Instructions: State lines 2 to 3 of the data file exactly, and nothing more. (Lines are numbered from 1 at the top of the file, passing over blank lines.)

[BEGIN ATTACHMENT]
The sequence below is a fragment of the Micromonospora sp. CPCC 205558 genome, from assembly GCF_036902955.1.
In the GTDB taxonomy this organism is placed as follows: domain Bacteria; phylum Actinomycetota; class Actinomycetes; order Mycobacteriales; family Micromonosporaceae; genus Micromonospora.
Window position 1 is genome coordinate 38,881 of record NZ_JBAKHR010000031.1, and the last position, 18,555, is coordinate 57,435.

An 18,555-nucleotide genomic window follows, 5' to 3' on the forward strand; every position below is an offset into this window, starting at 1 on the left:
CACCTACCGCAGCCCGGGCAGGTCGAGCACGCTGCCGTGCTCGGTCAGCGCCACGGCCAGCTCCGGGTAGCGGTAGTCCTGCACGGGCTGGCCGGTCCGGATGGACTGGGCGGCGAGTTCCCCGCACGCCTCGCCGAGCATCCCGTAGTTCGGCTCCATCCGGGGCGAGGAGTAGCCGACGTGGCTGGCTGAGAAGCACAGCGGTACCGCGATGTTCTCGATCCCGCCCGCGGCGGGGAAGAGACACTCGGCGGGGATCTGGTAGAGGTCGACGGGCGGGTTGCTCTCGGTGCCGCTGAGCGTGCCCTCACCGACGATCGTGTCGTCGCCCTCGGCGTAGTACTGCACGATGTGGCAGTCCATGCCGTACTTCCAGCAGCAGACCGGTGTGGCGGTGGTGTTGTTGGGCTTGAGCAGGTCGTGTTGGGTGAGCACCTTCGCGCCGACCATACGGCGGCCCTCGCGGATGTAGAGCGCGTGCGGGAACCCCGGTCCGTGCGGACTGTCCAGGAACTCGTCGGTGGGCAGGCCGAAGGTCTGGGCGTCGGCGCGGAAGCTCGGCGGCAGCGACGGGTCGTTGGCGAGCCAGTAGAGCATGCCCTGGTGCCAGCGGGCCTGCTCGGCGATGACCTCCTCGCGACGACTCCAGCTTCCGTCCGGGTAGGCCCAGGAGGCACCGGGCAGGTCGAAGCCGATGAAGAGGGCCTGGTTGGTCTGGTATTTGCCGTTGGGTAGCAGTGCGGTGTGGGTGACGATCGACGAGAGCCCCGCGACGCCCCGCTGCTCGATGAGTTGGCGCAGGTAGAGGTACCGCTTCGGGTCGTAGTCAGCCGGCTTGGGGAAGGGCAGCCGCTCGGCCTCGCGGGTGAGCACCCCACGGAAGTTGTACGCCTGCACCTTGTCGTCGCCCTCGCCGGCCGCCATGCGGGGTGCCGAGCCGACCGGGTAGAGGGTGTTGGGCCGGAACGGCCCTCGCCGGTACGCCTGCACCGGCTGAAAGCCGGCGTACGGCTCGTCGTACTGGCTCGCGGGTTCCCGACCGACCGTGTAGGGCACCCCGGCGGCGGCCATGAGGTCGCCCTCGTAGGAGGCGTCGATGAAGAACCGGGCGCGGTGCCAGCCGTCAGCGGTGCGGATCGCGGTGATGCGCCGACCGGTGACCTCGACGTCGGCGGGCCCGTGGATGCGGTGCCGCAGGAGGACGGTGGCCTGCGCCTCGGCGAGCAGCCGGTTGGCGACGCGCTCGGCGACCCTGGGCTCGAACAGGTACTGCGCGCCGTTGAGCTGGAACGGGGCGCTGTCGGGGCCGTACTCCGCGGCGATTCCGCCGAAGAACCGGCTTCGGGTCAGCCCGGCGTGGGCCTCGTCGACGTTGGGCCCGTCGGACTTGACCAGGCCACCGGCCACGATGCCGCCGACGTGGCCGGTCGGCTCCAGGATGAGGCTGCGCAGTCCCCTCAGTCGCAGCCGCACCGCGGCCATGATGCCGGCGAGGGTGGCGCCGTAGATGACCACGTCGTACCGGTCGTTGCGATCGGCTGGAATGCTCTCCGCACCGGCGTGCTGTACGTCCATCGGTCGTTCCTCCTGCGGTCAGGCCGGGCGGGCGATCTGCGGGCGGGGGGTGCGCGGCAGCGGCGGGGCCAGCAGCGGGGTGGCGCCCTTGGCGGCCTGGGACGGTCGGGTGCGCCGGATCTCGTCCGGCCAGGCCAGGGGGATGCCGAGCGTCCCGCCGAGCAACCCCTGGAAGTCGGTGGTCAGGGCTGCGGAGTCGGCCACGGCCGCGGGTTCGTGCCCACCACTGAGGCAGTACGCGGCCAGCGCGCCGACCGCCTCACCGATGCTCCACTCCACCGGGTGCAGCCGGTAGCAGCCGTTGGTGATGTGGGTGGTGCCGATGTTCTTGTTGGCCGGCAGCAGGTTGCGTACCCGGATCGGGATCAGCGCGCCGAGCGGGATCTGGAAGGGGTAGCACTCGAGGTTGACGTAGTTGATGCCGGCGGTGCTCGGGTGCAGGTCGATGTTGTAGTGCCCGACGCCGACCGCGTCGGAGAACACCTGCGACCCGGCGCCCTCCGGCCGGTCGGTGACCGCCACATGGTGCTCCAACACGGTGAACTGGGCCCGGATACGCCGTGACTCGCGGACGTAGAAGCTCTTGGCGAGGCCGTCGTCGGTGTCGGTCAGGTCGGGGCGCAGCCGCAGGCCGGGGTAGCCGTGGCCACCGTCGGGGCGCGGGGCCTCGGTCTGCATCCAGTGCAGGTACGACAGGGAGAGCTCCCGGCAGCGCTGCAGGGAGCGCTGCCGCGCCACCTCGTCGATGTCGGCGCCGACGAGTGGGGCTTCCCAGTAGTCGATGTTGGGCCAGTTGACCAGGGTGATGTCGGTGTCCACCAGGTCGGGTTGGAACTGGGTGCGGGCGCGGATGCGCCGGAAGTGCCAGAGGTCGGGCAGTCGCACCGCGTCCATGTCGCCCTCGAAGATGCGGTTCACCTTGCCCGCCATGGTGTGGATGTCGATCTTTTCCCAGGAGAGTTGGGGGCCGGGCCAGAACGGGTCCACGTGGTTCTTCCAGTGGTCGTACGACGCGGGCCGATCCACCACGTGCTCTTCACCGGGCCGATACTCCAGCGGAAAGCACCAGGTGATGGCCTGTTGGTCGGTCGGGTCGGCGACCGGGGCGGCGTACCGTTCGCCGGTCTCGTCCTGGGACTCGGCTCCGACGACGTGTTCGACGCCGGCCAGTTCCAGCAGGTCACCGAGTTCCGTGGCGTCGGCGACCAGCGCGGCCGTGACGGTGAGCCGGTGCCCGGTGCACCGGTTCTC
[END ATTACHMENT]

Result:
In the GTDB taxonomy this organism is placed as follows: domain Bacteria; phylum Actinomycetota; class Actinomycetes; order Mycobacteriales; family Micromonosporaceae; genus Micromonospora.
Window position 1 is genome coordinate 38,881 of record NZ_JBAKHR010000031.1, and the last position, 18,555, is coordinate 57,435.